case. The Court conditioned the stay on Petitioner returning to state court within thirty days of the
Court’s stay order, exhausting his state court remedies, and then moving to re-open his case on an
amended petition within thirty days of the conclusion of his state collateral review proceedings.
Petitioner did not do so.
First, the Court finds that Petitioner did not return to the state trial court within thirty days
of the stay order, given that the order was signed on July 13, 2014, but Petitioner’s motion for
relief from judgment with the state trial court was not filed until May 19, 2015. 1 Second,
The Court notes that, on August 21, 2014, Petitioner filed a motion for an extension of time (Dkt.
12), seeking an additional thirty days to file his motion for relief from judgment with the state trial
court. Through inadvertence, the Court did not rule on that motion. Even if the Court had
granted the thirty-day extension, however, Petitioner still did not comply with that time period in
filing his motion for relief from judgment with the state trial court.
Petitioner did not return to this Court within thirty days of the conclusion of his state collateral
review proceedings, given that those proceedings ended on May 31, 2017, when the Michigan
Supreme Court denied reconsideration, and he dated his subsequent habeas filings on July 10,
2017. Third, Petitioner did not file a motion to re-open this case to proceed on an amended
petition. Consequently, Petitioner has failed to comply with the conditions of the stay.
Accordingly, the Court denies Petitioner’s request to proceed on his habeas claims.
Rather, in accordance with Sixth Circuit precedent, the Court vacates the stay as of the date it was
entered (here July 23, 2014), and dismisses the petition for a writ of habeas corpus. See Palmer v.
Carlton, 276 F.3d 777, 780-782 (6th Cir. 2002) (“If the conditions of the stay are not met, the stay
may later be vacated nunc pro tunc as of the date the stay was entered, and the petition may be
dismissed.”); see also Calhoun v. Bergh, 769 F.3d 409, 411 (6th Cir. 2014) (affirming district
court’s dismissal of petition based upon petitioner’s failure to comply with conditions of stay).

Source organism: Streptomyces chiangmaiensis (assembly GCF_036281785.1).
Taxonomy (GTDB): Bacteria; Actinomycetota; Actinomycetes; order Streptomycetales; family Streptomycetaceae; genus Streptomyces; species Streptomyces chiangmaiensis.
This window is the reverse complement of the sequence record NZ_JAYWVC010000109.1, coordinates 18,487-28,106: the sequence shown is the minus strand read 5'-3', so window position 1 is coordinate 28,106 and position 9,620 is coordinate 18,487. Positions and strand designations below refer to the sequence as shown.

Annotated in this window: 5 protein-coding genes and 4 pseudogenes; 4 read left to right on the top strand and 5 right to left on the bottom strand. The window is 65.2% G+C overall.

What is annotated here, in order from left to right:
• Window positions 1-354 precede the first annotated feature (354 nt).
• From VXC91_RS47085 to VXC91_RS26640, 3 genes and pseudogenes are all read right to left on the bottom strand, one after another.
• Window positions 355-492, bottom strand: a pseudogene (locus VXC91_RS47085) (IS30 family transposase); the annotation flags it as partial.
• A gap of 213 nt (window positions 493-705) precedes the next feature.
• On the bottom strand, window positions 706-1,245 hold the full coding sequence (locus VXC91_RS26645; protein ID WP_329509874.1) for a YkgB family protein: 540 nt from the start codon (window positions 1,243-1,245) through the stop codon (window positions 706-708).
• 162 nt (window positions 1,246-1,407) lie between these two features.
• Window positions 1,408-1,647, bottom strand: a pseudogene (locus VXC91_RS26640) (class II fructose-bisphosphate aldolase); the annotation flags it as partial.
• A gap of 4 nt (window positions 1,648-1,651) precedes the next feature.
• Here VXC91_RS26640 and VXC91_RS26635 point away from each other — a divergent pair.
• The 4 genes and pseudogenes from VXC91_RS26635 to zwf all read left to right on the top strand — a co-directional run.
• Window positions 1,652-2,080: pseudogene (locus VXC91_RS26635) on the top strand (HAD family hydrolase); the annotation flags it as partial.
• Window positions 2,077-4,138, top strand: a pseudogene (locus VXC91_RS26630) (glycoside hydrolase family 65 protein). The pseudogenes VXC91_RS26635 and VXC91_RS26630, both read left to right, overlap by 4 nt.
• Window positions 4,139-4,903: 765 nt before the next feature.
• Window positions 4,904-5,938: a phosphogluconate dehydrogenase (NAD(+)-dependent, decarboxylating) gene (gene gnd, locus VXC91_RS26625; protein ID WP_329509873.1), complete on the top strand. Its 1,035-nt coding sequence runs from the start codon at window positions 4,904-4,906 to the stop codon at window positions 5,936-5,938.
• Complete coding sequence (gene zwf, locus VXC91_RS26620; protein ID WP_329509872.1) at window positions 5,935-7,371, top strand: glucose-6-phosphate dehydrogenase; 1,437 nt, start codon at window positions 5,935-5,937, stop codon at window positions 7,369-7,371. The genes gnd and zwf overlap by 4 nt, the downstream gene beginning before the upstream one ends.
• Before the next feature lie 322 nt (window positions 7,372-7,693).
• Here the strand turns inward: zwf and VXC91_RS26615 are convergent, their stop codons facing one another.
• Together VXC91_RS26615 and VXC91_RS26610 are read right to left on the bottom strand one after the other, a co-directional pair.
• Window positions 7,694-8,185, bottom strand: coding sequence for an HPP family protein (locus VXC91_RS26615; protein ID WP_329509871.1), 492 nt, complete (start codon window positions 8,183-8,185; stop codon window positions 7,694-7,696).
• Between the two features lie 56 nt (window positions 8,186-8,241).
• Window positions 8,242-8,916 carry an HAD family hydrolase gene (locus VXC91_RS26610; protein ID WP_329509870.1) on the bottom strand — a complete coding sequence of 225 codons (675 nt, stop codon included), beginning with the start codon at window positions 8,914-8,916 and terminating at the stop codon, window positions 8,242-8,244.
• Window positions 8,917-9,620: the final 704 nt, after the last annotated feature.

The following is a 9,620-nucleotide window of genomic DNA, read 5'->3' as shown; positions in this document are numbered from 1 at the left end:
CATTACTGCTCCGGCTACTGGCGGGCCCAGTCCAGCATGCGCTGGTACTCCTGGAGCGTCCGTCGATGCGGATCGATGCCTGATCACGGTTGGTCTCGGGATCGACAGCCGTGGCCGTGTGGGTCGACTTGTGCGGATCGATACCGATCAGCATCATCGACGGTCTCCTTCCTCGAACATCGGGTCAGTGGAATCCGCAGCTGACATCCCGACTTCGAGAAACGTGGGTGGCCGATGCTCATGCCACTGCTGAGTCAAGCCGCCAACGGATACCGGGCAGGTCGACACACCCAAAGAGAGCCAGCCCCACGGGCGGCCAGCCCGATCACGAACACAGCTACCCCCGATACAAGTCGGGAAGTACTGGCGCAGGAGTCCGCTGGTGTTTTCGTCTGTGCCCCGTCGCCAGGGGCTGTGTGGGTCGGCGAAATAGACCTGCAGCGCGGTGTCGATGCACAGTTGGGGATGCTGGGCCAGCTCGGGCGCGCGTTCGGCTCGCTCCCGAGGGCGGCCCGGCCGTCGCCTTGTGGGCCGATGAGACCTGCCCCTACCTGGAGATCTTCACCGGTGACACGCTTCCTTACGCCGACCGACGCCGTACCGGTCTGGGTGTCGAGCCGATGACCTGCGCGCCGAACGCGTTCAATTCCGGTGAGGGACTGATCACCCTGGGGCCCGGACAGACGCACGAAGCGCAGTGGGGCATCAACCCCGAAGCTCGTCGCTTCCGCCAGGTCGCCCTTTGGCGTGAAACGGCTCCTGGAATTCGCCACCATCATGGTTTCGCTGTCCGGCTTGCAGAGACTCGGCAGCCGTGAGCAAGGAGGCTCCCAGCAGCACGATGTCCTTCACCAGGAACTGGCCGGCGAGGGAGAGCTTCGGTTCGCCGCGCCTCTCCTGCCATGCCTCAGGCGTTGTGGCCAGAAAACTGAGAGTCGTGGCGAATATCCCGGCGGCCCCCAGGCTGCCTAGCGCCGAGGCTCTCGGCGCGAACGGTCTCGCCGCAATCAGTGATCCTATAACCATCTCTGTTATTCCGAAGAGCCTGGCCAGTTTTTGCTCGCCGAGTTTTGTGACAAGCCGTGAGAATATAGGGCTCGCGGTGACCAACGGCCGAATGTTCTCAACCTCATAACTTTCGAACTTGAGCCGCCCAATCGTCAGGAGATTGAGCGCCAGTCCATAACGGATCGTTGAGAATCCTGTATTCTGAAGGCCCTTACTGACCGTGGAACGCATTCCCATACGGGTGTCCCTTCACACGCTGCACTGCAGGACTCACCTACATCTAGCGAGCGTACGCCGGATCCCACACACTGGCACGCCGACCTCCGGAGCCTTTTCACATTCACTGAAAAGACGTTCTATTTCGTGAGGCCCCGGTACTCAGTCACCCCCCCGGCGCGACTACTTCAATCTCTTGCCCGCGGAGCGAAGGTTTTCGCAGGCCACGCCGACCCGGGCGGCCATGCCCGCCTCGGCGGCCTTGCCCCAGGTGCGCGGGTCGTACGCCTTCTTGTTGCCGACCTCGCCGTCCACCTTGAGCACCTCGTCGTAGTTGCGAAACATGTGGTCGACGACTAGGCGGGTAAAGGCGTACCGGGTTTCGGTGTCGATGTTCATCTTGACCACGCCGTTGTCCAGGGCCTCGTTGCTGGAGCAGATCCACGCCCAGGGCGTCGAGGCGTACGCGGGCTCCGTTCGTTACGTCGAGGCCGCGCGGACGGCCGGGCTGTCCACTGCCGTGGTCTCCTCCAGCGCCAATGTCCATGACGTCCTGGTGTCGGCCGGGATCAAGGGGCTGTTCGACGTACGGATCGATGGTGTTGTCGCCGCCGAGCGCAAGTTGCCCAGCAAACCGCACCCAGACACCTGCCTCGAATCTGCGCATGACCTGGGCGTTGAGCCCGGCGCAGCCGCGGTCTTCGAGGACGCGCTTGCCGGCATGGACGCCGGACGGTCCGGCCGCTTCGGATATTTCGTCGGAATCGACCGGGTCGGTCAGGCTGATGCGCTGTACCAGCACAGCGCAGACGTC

Given this determination, the Court also denies Petitioner’s pending motions as moot. This case
is closed for all purposes.
Before Petitioner may appeal this Court’s dispositive decision, a certificate of
See 28 U.S.C. § 2253(c)(1)(A); Fed. R. App. P. 22(b).
A certificate of
may issue “only if the applicant has made a substantial showing of the denial of a constitutional
28 U.S.C. § 2253(c)(2).
When a court rejects a habeas claim on the merits, the
substantial showing threshold is met if the petitioner demonstrates that reasonable jurists would
find the district court’s assessment of the constitutional claim debatable or wrong.
See Slack v.
McDaniel, 529 U.S. 473, 484 (2000). “A petitioner satisfies this standard by demonstrating that
jurists could conclude the issues presented are adequate to deserve encouragement to
further.” Miller-El, 537 U.S. at 327.
In applying that standard, a district court may not
full merits review, but must limit its examination to a threshold inquiry into the underlying merit
the petitioner’s claims.
Id. at 336-337.
“The district court must issue or deny a certificate of
appealability when it enters a final order adverse to the applicant.” Rules Governing § 2254
Cases, Rule 11(a), 28 U.S.C. foll. § 2254; Castro v. United States, 310 F.3d 900, 901 (6th Cir.
Likewise, when a district court denies a habeas petition on procedural grounds without
reaching the prisoner’s underlying merits, a certificate of appealability should issue, and an appeal
of the district court’s order may be taken, if the petitioner shows that “jurists of reason would find
it debatable whether the petition states a valid claim of the denial of a constitutional right and that
jurists of reason would find it debatable whether the district court was correct in its procedural
ruling.” Slack, 529 U.S. at 484.
Having considered the matter, the Court concludes that reasonable jurists could not debate
the correctness of the Court’s procedural ruling. Accordingly, a certificate of appealability is not
warranted in this case.
The Court also denies Petitioner leave to appeal in forma pauperis, because any appeal
would be frivolous and not in good faith. See, e.g., Dell v. Straub, 194 F. Supp. 2d 629, 659 (E.D.
Mich. 2002); Fed. R. App. P. 24(a).
Dated: July 28, 2017
s/Mark A. Goldsmith
MARK A. GOLDSMITH
United States District Judge
CERTIFICATE OF SERVICE
The undersigned certifies that the foregoing document was served upon counsel of record and any
unrepresented parties via the Court's ECF System to their respective email or First Class U.S. mail
addresses disclosed on the Notice of Electronic Filing on July 28, 2017.